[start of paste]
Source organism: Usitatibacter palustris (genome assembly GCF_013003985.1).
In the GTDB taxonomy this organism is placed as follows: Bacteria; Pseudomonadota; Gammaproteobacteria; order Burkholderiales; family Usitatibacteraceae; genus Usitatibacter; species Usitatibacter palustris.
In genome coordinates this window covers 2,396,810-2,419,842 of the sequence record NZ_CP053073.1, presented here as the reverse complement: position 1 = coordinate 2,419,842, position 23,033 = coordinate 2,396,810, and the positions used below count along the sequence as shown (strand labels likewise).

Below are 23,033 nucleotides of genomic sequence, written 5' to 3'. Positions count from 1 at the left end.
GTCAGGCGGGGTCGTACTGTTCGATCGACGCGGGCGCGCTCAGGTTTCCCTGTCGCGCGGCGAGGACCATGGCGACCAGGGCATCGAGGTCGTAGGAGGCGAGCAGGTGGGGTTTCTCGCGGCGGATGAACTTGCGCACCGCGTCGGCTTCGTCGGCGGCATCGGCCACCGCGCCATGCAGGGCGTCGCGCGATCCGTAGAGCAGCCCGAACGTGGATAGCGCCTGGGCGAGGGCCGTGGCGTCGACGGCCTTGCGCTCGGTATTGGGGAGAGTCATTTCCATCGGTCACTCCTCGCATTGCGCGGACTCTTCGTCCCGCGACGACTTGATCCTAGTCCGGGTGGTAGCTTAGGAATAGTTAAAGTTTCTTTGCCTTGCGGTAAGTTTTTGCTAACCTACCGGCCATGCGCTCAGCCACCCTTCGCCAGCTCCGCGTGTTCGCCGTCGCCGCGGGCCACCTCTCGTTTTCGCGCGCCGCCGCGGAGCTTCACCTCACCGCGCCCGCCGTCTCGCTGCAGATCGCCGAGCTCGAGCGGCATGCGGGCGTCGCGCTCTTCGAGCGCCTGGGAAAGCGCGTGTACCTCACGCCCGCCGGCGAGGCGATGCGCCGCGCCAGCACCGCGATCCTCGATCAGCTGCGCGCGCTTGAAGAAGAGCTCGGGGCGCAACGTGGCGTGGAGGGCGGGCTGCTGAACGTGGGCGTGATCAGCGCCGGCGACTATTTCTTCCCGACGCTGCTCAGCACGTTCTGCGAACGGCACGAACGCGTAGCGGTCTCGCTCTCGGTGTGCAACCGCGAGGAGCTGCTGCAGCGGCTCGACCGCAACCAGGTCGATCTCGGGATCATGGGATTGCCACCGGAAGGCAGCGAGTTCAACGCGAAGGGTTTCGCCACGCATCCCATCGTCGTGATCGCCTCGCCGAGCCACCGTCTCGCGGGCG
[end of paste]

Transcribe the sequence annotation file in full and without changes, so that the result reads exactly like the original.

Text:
Source organism: Usitatibacter palustris (genome assembly GCF_013003985.1).
In the GTDB taxonomy this organism is placed as follows: Bacteria; Pseudomonadota; Gammaproteobacteria; order Burkholderiales; family Usitatibacteraceae; genus Usitatibacter; species Usitatibacter palustris.
In genome coordinates this window covers 2,396,810-2,419,842 of the sequence record NZ_CP053073.1, presented here as the reverse complement: position 1 = coordinate 2,419,842, position 23,033 = coordinate 2,396,810, and the positions used below count along the sequence as shown (strand labels likewise).

Below are 23,033 nucleotides of genomic sequence, written 5' to 3'. Positions count from 1 at the left end.
GTCAGGCGGGGTCGTACTGTTCGATCGACGCGGGCGCGCTCAGGTTTCCCTGTCGCGCGGCGAGGACCATGGCGACCAGGGCATCGAGGTCGTAGGAGGCGAGCAGGTGGGGTTTCTCGCGGCGGATGAACTTGCGCACCGCGTCGGCTTCGTCGGCGGCATCGGCCACCGCGCCATGCAGGGCGTCGCGCGATCCGTAGAGCAGCCCGAACGTGGATAGCGCCTGGGCGAGGGCCGTGGCGTCGACGGCCTTGCGCTCGGTATTGGGGAGAGTCATTTCCATCGGTCACTCCTCGCATTGCGCGGACTCTTCGTCCCGCGACGACTTGATCCTAGTCCGGGTGGTAGCTTAGGAATAGTTAAAGTTTCTTTGCCTTGCGGTAAGTTTTTGCTAACCTACCGGCCATGCGCTCAGCCACCCTTCGCCAGCTCCGCGTGTTCGCCGTCGCCGCGGGCCACCTCTCGTTTTCGCGCGCCGCCGCGGAGCTTCACCTCACCGCGCCCGCCGTCTCGCTGCAGATCGCCGAGCTCGAGCGGCATGCGGGCGTCGCGCTCTTCGAGCGCCTGGGAAAGCGCGTGTACCTCACGCCCGCCGGCGAGGCGATGCGCCGCGCCAGCACCGCGATCCTCGATCAGCTGCGCGCGCTTGAAGAAGAGCTCGGGGCGCAACGTGGCGTGGAGGGCGGGCTGCTGAACGTGGGCGTGATCAGCGCCGGCGACTATTTCTTCCCGACGCTGCTCAGCACGTTCTGCGAACGGCACGAACGCGTAGCGGTCTCGCTCTCGGTGTGCAACCGCGAGGAGCTGCTGCAGCGGCTCGACCGCAACCAGGTCGATCTCGGGATCATGGGATTGCCACCGGAAGGCAGCGAGTTCAACGCGAAGGGTTTCGCCACGCATCCCATCGTCGTGATCGCCTCGCCGAGCCACCGTCTCGCGGGCG